I recently read an excellent blog post from Harvard Business Review entitled “The Most Important Question A Manager Can Ask”. The question proposed is “How can I help you be more effective?” This is a good question too many of us don’t ask. We are focused on our own tasks. We may be afraid of the answer. We may feel like we actually have to follow-through and do something about it. It’s a good question, but it did get me thinking “Would a leader ask the same question?”
Without getting into the famous debate of leaders vs. managers we used to have in business school, and learned a whole lot more about after business school, suffice it to say here is my conclusion. Actually, I believe a leader would ask a different question. The question a leader would ask is “How can I support you?” It’s a more important question for three reasons.
First, it informs the leader what the employee is truly concerned about. They may or may not be concerned about their effectiveness. They may have other “more important” things on their mind. As a leader, to fully engage others (and we know from Gallup studies that 70% of employees are disengaged), it is critical to understand what is on their minds.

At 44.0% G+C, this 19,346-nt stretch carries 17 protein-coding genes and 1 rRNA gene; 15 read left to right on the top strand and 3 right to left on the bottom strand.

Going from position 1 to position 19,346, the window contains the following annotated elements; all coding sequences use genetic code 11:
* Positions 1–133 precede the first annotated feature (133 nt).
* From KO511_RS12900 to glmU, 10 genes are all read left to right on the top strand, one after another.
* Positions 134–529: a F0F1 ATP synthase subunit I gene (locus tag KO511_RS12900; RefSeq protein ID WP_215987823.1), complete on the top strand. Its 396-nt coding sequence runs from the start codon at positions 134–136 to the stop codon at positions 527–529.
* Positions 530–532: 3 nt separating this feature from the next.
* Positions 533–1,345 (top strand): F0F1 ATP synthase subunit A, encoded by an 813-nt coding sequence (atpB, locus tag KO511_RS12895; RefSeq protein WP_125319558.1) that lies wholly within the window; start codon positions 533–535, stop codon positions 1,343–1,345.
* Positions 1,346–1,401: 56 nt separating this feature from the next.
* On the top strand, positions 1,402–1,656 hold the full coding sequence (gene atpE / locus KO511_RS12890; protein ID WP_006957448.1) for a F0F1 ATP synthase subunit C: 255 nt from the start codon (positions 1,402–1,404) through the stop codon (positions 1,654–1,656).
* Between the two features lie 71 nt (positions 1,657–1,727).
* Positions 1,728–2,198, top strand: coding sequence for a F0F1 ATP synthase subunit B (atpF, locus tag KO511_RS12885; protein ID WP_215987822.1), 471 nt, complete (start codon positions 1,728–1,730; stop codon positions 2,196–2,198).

Second the leader helps the employee understand the leader’s intent to help them in what they are focused on vs. what the leaders’ agenda is. The fact is that most human beings don’t truly engage fully in others’ agenda unless their own agenda is taken care of first. As the employee feels heard, they are more able to bring their full energy and engagement to the work at hand.
Third, the leader role models to the employee their concern for the “whole employee”, not just the “productive” or “effective” part of the employee. It creates greater loyalty and engagement to the company and to the leader. It unleashes the discretionary energy that employees hold back when the relationship with their work or manager is just transactional.
Of course this type of question is dangerous. Asked flippantly and without the correct intent, it is hollow and will lead to lost trust. It requires walking the talk. It requires shifting the “ethos” or the very being of who we are and what we as leaders care about. It requires getting clear on our own intent and following through on it. It requires being a transformational leader. It’s not easy but it is definitely worth the journey!
So, the next question is “What question are you going to ask?”
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This article was written by Henna Inam, executive coach, speaker, and consultant. She works with women to help them realize their potential to be authentic, transformational leaders. They create organizations that drive breakthroughs in innovation, growth, and engagement. Her corporate clients include Coca Cola, UPS, Nestle, J&J, and others who know female leadership talent is good for business. To accelerate your own growth connect with her here. Connect on Twitter @hennainam.